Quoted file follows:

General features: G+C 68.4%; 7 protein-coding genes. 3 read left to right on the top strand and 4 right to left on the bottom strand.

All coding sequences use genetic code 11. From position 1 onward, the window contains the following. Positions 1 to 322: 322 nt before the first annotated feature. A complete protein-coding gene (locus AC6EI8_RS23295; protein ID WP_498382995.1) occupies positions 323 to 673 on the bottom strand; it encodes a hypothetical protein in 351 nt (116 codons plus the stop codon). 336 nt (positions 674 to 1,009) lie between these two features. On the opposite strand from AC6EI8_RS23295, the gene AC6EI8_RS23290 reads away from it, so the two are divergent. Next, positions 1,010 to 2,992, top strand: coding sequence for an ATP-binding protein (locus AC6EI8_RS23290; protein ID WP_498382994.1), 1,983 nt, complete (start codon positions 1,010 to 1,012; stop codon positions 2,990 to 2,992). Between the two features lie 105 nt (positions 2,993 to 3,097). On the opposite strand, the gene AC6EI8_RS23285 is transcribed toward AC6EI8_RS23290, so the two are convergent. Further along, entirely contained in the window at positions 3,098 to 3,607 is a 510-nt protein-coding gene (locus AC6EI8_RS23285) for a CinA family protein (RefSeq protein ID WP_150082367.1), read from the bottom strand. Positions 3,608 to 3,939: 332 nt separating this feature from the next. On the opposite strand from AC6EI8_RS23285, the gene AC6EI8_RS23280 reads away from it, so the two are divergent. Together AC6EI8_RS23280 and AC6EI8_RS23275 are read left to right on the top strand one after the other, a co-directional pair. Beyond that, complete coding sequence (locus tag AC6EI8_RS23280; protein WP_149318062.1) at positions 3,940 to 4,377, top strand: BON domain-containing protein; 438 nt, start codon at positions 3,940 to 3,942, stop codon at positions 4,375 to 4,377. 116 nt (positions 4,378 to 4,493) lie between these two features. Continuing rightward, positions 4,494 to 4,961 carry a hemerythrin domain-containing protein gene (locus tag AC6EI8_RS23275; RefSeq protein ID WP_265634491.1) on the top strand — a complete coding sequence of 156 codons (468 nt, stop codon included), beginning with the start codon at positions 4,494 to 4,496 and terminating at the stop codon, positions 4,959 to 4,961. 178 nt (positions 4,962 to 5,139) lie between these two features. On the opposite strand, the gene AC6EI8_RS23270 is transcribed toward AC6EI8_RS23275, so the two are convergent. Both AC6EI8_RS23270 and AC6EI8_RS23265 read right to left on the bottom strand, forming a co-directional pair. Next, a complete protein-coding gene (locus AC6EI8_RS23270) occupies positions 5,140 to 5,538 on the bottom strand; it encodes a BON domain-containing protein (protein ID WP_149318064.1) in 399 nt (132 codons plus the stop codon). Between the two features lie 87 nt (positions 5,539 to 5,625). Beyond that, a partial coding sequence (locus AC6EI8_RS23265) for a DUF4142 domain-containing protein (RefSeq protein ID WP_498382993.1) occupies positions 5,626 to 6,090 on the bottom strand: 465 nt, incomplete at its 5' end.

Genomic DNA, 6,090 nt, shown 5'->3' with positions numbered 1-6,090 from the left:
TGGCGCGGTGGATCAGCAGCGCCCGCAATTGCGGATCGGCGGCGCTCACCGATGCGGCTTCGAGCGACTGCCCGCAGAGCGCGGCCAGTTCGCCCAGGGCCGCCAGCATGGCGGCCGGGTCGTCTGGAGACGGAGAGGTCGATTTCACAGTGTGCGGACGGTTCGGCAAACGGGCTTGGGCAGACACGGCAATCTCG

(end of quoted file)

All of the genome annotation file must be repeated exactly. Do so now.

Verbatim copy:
General features: G+C 68.4%; 7 protein-coding genes. 3 read left to right on the top strand and 4 right to left on the bottom strand.

All coding sequences use genetic code 11. From position 1 onward, the window contains the following. Positions 1 to 322: 322 nt before the first annotated feature. A complete protein-coding gene (locus AC6EI8_RS23295; protein ID WP_498382995.1) occupies positions 323 to 673 on the bottom strand; it encodes a hypothetical protein in 351 nt (116 codons plus the stop codon). 336 nt (positions 674 to 1,009) lie between these two features. On the opposite strand from AC6EI8_RS23295, the gene AC6EI8_RS23290 reads away from it, so the two are divergent. Next, positions 1,010 to 2,992, top strand: coding sequence for an ATP-binding protein (locus AC6EI8_RS23290; protein ID WP_498382994.1), 1,983 nt, complete (start codon positions 1,010 to 1,012; stop codon positions 2,990 to 2,992). Between the two features lie 105 nt (positions 2,993 to 3,097). On the opposite strand, the gene AC6EI8_RS23285 is transcribed toward AC6EI8_RS23290, so the two are convergent. Further along, entirely contained in the window at positions 3,098 to 3,607 is a 510-nt protein-coding gene (locus AC6EI8_RS23285) for a CinA family protein (RefSeq protein ID WP_150082367.1), read from the bottom strand. Positions 3,608 to 3,939: 332 nt separating this feature from the next. On the opposite strand from AC6EI8_RS23285, the gene AC6EI8_RS23280 reads away from it, so the two are divergent. Together AC6EI8_RS23280 and AC6EI8_RS23275 are read left to right on the top strand one after the other, a co-directional pair. Beyond that, complete coding sequence (locus tag AC6EI8_RS23280; protein WP_149318062.1) at positions 3,940 to 4,377, top strand: BON domain-containing protein; 438 nt, start codon at positions 3,940 to 3,942, stop codon at positions 4,375 to 4,377. 116 nt (positions 4,378 to 4,493) lie between these two features. Continuing rightward, positions 4,494 to 4,961 carry a hemerythrin domain-containing protein gene (locus tag AC6EI8_RS23275; RefSeq protein ID WP_265634491.1) on the top strand — a complete coding sequence of 156 codons (468 nt, stop codon included), beginning with the start codon at positions 4,494 to 4,496 and terminating at the stop codon, positions 4,959 to 4,961. 178 nt (positions 4,962 to 5,139) lie between these two features. On the opposite strand, the gene AC6EI8_RS23270 is transcribed toward AC6EI8_RS23275, so the two are convergent. Both AC6EI8_RS23270 and AC6EI8_RS23265 read right to left on the bottom strand, forming a co-directional pair. Next, a complete protein-coding gene (locus AC6EI8_RS23270) occupies positions 5,140 to 5,538 on the bottom strand; it encodes a BON domain-containing protein (protein ID WP_149318064.1) in 399 nt (132 codons plus the stop codon). Between the two features lie 87 nt (positions 5,539 to 5,625). Beyond that, a partial coding sequence (locus AC6EI8_RS23265) for a DUF4142 domain-containing protein (RefSeq protein ID WP_498382993.1) occupies positions 5,626 to 6,090 on the bottom strand: 465 nt, incomplete at its 5' end.

Genomic DNA, 6,090 nt, shown 5'->3' with positions numbered 1-6,090 from the left:
TGGCGCGGTGGATCAGCAGCGCCCGCAATTGCGGATCGGCGGCGCTCACCGATGCGGCTTCGAGCGACTGCCCGCAGAGCGCGGCCAGTTCGCCCAGGGCCGCCAGCATGGCGGCCGGGTCGTCTGGAGACGGAGAGGTCGATTTCACAGTGTGCGGACGGTTCGGCAAACGGGCTTGGGCAGACACGGCAATCTCG